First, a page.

Written by Harvey Fuqua
Recorded in 1964
Mildred Gill, Bertha Barbee, Carolyn Gill, Betty Kelley & Norma Barbee
This song sadly never was released until the 2001 CD The Very Best Of The Velvelettes in the UK release on Universal-Spectrum then on THE VELVELETTES MOTOWN ANTHOLOGY – UK release on Universal-Spectrum, 1st November, 2004. U.S. release Jan. 18, 2005
The reality is Berry Gordy never allowed this group an album and only released under 10 singles on Motown subsidiaries labels IPG, VIP and Soul. And in my opinion they were as good as any other female group that came out of Motown during the early-middle 1960s and pioneered the Motown sound.
Another reality is they were Hits in the UK long before they became them in the U.S.
In March 1999, the Velvelettes finally achieved recognition in the US with a Motown CD retrospective. “The Very Best of The Velvelettes” collected their complete singles output, and also had the added bonus of previously unissued tracks of similar vintage. “Let Love Live” and “Twilite Time” surprised most listeners, who found it hard to believe that these fabulous songs were never issued in the sixties.
No surprise to me. Berry Gordy held a lot of groups and singers down for what ever reason. Very selfish and unfair.
It wasn’t until “Needle In A Haystack” that was released in 64 followed by “He Was Really Sayin’ Somethin'” that put them on the charts and got them their due. But God knows they recorded countless songs that included many unissued -unrealeased, with just one of them being “Stop Beating Around The Bush”.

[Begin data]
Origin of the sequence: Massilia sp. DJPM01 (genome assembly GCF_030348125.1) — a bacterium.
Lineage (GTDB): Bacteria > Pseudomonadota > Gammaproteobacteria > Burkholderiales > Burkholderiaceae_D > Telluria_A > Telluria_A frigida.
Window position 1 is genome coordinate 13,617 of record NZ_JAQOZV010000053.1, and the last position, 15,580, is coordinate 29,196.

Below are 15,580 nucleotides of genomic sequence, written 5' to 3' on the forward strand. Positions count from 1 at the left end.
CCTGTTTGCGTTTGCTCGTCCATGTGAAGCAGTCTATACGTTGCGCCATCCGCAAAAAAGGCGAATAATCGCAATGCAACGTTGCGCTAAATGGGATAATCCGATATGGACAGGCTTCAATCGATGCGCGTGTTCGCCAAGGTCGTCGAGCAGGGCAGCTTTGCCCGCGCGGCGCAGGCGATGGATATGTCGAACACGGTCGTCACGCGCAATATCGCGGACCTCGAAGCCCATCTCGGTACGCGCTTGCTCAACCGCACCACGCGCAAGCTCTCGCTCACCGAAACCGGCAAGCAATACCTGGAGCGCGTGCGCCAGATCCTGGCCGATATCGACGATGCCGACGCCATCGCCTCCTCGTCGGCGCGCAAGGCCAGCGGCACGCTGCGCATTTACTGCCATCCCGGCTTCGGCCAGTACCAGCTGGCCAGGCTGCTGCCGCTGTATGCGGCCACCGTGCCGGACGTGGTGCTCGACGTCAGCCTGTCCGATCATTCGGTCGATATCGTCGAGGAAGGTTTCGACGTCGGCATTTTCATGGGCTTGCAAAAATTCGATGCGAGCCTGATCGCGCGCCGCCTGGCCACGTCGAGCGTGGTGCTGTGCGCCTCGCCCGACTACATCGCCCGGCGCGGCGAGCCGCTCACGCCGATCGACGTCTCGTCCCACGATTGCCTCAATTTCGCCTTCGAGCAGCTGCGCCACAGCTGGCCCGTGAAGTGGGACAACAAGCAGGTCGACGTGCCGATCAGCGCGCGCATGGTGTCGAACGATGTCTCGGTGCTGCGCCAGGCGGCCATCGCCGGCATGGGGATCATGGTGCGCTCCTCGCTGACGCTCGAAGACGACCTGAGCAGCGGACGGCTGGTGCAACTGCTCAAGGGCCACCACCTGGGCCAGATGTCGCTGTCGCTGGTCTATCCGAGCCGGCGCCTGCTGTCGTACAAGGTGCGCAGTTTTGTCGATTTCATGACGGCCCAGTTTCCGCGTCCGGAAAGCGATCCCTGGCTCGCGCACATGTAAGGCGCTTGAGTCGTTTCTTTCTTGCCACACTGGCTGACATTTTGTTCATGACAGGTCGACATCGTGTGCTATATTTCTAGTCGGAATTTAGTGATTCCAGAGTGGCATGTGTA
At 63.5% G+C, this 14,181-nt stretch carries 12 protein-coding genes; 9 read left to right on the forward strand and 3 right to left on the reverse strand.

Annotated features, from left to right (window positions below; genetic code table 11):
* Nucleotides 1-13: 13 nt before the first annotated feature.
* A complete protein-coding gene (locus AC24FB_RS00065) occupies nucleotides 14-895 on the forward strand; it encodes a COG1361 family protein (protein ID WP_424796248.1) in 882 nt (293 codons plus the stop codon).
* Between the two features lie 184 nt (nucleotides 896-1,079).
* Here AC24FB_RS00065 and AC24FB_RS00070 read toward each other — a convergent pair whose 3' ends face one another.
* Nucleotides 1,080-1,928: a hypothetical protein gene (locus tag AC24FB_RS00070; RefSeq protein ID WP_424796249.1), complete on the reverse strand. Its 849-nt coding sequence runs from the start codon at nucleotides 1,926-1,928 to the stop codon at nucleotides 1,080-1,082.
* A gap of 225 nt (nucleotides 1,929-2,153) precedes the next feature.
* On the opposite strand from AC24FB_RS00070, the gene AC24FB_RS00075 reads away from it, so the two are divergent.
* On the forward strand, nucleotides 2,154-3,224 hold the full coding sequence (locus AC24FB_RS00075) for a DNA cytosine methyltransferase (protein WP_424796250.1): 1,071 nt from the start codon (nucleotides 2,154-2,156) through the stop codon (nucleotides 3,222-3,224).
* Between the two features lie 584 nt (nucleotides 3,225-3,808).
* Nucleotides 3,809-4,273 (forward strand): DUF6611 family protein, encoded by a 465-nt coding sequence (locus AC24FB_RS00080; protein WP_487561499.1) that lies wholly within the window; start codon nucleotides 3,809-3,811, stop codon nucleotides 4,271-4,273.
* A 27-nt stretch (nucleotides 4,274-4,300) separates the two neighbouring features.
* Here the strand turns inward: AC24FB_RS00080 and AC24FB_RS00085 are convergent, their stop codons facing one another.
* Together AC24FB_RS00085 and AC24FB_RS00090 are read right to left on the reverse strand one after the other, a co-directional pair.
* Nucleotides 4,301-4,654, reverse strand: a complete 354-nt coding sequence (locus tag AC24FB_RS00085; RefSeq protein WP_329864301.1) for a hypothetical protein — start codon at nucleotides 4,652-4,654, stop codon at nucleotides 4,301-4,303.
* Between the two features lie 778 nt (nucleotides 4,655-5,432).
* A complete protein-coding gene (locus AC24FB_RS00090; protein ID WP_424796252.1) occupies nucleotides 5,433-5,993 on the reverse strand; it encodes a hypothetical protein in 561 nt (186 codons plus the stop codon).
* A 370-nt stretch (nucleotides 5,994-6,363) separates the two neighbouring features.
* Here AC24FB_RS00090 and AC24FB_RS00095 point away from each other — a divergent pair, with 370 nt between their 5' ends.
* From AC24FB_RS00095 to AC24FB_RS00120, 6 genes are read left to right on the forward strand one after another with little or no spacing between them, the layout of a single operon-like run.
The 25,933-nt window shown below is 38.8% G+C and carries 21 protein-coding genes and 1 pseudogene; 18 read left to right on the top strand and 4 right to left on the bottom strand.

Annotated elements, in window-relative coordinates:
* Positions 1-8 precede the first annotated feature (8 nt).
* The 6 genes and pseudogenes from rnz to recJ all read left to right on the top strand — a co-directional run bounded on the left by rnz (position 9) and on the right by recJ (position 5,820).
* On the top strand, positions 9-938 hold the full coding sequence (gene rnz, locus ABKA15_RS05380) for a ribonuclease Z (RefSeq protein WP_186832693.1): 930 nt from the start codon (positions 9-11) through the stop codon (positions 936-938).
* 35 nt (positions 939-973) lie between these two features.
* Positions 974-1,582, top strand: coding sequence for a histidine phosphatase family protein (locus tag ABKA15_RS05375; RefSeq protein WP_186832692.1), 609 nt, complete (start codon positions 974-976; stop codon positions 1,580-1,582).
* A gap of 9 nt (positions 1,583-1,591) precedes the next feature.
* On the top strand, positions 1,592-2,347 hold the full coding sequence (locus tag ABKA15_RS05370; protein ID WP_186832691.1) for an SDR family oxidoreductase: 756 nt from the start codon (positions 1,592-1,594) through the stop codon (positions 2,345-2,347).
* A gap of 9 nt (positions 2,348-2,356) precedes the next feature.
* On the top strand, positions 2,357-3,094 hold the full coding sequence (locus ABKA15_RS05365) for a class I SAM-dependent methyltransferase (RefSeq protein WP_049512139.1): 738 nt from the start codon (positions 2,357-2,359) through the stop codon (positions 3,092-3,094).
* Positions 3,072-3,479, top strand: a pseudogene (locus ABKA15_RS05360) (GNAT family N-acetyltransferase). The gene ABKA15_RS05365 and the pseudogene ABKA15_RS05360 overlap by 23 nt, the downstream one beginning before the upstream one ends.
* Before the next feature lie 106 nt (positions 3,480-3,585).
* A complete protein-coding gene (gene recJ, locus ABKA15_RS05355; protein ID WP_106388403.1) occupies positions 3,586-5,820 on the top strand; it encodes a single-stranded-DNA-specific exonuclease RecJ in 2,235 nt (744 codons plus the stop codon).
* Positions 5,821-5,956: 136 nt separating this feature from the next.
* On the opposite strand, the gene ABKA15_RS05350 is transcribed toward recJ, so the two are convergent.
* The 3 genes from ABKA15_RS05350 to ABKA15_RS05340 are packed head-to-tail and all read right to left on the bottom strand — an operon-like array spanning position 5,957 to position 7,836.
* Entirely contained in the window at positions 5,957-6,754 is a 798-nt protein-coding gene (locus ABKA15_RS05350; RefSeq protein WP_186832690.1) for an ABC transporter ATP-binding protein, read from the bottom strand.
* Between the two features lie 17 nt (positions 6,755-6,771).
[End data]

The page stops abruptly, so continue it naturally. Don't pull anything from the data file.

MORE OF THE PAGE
Had it been it to would of been a hit. So check out these CDS with songs that should of all been released 40 years ago and you’ll realize that The Velvelletes were as worthy if not more to have been put on the Motown Label. Makes the saying better late than never a little bitter in this case though.
Us Detroiters knew this already and obviously the UK long ago. About time the whole world recognize it.
Stevie Wonder on Harp
All I can say is Berry Gordy was crazy. Some of the hits you hear and know that were hits for other female Motown Groups were first recorded by The Vevelettes as Demos. Make no mistake this group had more then enough talent.
This from just one born and raised Detroiter.
All Instrumentation by The Funk Brothers.